Hundreds gather to celebrate National Indigenous Peoples Day

Eight people posing for a photo at a National Indigenous Peoples day event. CREDIT: MAURICIO PRADO
Attendees gathered to dance, sing, learn and honour the history and achievements of First Nations, Inuit, and Métis people.

On June 21, Wortley Village Green was packed with people celebrating National Indigenous Peoples Day. Attendees gathered to dance, sing, learn and honour the history and achievements of First Nations, Inuit, and Métis people.

“When you come out and experience this, you know you are part of something big. That is when you truly understand the power of coming together as a community to celebrate and remember our past,” London Mayor Josh Morgan said.

Morgan said this event is vital to London’s culture and will help history transition from generation to generation. He said that when kids go with their families, they see, learn and understand the importance of history.

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Fiona Atkinson, an attendee from Brighton, England, said it was a magical experience.

“To see many generations coming together for history is something our ancestors would be proud of. I do not regret the mistakes and struggles we humans had made because that is how history was supposed to be written,” Atkinson said.

Member of the board of directors of N’amerind Friendship Centre Brian Hill said this event has evolved over the years.

“It all started as National Solidarity Day. It was a day in which we could bring our ways out into the public view to people to know,” Hill said. “Now it is more like a celebration to bond and unite people through our ways.”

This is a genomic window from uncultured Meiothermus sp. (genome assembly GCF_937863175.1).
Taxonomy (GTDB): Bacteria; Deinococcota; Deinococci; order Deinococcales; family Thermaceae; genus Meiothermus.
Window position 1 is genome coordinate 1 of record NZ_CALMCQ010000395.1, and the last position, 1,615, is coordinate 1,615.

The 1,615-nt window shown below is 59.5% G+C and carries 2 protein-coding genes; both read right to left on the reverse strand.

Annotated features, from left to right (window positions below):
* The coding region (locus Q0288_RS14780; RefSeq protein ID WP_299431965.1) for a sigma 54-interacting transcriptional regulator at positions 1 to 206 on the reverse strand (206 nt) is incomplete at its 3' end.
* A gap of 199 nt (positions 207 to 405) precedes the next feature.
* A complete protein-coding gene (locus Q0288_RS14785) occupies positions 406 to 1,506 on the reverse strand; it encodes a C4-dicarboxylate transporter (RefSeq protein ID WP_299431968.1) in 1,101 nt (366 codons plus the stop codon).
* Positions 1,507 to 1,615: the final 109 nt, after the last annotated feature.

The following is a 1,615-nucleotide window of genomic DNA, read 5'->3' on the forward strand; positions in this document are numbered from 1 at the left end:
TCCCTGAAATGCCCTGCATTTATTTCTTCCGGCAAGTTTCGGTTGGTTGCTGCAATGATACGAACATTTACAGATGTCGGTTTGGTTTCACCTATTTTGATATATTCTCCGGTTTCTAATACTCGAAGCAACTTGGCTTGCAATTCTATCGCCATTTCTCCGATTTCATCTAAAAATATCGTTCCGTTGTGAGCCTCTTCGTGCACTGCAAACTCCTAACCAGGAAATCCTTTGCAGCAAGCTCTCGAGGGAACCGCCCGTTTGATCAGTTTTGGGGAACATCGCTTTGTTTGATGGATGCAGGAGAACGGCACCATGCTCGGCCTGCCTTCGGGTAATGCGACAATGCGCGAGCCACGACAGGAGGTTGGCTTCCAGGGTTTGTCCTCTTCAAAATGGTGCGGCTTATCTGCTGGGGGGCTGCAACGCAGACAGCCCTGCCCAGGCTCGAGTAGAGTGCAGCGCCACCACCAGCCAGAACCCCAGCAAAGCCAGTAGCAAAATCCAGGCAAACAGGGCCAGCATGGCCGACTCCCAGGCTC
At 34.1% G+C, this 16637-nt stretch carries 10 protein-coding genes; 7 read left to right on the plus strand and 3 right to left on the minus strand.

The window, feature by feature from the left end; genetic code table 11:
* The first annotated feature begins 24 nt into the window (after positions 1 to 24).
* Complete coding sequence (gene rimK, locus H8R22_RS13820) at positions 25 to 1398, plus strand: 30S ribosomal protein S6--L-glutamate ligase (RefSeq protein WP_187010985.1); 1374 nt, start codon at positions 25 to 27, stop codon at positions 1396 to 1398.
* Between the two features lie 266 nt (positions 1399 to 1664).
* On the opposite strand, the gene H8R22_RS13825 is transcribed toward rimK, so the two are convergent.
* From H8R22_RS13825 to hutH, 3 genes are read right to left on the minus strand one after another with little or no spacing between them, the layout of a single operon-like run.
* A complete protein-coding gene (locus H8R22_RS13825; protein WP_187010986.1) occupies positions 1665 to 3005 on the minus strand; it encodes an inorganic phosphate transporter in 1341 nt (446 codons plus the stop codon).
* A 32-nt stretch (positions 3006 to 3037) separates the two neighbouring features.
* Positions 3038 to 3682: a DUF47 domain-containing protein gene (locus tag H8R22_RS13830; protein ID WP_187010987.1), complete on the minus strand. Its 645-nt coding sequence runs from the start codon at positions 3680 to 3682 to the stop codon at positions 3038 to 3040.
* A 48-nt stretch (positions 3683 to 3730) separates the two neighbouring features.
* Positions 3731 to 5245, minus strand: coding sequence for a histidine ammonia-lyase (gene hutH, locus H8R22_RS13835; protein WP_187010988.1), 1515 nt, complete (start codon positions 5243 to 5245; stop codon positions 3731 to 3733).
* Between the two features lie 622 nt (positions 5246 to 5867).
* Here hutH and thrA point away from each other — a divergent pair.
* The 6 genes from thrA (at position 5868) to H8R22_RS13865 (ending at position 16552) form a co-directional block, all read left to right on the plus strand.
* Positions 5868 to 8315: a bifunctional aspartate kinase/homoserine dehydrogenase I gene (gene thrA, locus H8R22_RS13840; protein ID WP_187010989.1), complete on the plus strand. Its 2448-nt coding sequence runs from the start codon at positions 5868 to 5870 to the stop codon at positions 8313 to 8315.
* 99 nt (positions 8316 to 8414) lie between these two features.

Hill stated they were banned from doing this event for years because gathering to honour their history was against the law.

“Our ways were seen as backwards, wrong, double worshipping and excluding,” Hill said. “That is wrong and dangerous because that raised a lot of misconceptions and fear in people.”

He said that the purpose of this event is to rebuild bridges and open doors for everybody to come together as human beings, not just as indigenous and non-indigenous.

“The establishment of this day allowed us to bring our ceremonial items, songs and dances to show the people that it is not about excluding but to including,” Hill said. “This is a time in which we express our humanness, regardless of our titles, positions, beliefs or races.”

Hill said that everyone needs to understand their origins before moving forward.

“This day is to remember that we carry stories from our families and ancestors but must also understand the bad parts of it like the turmoil, the trauma, the hurt, the anger, the fear, and the frustration,” Hill said.

He stated that the world would be more grateful, kinder and gentler if people understood everything the ancestors had to endure. “This event helps people understand that they are not alone and that they are not and would never be the only ones with struggles,” Hill said. “If our ancestors made history battling their struggles at that time, so do everyone in this event.”